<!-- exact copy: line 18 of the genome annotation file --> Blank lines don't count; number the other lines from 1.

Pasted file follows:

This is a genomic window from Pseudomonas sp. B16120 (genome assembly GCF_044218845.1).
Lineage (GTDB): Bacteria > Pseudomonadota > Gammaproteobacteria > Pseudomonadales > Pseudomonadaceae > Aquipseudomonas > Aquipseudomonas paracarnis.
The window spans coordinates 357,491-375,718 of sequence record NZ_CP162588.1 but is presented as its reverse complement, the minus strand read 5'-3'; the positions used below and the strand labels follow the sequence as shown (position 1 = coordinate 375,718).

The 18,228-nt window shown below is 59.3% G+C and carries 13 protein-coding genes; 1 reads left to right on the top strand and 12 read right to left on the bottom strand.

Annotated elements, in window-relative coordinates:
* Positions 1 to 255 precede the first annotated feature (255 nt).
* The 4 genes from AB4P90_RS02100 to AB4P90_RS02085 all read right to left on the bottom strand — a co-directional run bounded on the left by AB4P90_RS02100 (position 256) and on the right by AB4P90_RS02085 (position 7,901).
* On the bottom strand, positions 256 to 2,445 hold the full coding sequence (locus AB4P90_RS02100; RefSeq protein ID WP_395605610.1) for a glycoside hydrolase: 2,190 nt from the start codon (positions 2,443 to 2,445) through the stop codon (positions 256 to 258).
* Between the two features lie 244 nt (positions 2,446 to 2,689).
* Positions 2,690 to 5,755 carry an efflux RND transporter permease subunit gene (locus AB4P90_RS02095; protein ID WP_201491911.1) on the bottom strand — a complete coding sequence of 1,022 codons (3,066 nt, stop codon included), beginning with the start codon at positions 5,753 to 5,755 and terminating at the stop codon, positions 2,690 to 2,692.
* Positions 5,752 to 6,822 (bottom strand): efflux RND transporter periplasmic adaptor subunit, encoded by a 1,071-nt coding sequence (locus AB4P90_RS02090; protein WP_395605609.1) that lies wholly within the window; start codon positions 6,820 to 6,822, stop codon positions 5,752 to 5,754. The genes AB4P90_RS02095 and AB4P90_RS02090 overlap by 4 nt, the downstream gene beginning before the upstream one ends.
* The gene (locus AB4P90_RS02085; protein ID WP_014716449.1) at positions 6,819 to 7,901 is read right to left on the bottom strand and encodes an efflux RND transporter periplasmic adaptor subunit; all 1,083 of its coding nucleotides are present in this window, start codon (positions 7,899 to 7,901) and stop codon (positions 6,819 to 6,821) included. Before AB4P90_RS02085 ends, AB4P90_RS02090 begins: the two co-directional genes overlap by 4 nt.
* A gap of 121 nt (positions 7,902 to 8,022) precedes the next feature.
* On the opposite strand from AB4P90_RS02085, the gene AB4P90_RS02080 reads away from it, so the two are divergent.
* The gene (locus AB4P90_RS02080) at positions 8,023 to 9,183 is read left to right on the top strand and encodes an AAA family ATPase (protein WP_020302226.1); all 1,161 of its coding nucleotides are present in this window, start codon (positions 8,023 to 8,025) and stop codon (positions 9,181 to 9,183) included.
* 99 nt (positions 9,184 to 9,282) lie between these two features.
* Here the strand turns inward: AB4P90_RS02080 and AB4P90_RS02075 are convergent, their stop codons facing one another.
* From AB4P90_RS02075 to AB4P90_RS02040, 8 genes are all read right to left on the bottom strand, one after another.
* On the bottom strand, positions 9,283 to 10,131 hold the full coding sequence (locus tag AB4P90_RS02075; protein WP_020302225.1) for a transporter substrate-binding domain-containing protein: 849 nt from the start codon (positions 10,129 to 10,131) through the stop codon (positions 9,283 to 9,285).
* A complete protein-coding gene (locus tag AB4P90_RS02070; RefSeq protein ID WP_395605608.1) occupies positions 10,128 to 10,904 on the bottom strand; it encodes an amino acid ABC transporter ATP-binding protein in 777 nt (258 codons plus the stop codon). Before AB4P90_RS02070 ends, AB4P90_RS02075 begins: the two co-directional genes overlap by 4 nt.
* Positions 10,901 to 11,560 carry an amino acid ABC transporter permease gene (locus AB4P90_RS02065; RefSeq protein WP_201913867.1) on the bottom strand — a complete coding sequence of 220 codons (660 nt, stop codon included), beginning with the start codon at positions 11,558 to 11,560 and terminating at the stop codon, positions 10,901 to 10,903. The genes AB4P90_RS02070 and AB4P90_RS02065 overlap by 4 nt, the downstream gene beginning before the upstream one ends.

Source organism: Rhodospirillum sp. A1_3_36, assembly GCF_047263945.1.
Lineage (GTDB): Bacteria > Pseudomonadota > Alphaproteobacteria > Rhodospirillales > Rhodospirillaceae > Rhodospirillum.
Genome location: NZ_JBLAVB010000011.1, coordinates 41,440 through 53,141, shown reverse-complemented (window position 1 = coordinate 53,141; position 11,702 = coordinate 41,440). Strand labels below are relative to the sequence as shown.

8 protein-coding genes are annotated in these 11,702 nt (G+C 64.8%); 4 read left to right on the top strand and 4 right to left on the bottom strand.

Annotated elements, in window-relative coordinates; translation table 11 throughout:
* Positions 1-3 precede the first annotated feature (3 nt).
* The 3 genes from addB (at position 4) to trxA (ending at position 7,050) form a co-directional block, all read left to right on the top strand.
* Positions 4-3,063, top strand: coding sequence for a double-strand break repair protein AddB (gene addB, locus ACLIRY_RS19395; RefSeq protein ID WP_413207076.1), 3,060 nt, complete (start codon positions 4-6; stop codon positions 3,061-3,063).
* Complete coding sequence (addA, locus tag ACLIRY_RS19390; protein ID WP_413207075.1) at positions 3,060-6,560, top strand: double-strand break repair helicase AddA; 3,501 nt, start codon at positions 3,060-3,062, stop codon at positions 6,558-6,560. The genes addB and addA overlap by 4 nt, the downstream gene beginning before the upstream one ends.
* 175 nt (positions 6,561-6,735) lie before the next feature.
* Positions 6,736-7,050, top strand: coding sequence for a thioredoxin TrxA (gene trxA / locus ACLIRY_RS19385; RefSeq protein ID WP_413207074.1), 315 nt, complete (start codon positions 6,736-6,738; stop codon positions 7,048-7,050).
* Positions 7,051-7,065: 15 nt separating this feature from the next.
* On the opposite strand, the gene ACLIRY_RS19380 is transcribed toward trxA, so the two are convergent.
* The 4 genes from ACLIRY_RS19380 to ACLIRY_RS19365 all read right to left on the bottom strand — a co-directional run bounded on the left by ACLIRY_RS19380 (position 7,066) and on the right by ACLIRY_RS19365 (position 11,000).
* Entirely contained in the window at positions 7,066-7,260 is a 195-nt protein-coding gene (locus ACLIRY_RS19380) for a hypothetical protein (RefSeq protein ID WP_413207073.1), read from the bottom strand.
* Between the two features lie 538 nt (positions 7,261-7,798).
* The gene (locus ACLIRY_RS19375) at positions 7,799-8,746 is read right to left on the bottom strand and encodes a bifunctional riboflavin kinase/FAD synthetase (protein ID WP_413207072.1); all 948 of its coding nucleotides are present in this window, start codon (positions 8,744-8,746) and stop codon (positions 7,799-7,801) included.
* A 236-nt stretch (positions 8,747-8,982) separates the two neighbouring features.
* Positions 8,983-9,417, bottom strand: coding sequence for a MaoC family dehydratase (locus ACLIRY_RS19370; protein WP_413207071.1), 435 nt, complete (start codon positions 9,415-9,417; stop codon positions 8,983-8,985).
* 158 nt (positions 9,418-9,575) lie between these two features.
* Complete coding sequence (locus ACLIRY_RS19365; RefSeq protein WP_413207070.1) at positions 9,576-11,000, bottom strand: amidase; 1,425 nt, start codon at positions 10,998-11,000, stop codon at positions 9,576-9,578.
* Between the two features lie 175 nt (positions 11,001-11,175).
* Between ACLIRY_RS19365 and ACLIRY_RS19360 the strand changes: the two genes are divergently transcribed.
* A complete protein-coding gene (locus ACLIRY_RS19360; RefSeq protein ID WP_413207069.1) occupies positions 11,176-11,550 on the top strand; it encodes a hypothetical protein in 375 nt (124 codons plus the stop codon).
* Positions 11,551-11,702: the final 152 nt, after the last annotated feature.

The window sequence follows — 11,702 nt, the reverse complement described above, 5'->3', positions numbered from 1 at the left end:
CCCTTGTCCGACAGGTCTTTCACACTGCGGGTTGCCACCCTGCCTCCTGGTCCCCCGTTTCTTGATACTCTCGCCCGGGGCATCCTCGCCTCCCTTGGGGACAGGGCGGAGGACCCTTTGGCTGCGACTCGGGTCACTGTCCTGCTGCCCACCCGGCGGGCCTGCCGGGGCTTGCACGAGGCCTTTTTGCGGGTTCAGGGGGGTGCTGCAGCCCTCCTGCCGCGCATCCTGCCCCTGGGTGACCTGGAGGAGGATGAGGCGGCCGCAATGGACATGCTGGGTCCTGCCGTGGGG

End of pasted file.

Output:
* From AB4P90_RS02075 to AB4P90_RS02040, 8 genes are all read right to left on the bottom strand, one after another.